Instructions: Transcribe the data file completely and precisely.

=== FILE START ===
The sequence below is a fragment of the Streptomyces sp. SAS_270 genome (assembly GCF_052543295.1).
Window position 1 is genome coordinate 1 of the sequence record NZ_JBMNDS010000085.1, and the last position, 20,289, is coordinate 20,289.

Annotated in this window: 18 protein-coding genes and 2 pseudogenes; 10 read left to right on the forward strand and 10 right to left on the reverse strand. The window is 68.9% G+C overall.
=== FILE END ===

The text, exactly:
The sequence below is a fragment of the Streptomyces sp. SAS_270 genome (assembly GCF_052543295.1).
Window position 1 is genome coordinate 1 of the sequence record NZ_JBMNDS010000085.1, and the last position, 20,289, is coordinate 20,289.

Annotated in this window: 18 protein-coding genes and 2 pseudogenes; 10 read left to right on the forward strand and 10 right to left on the reverse strand. The window is 68.9% G+C overall.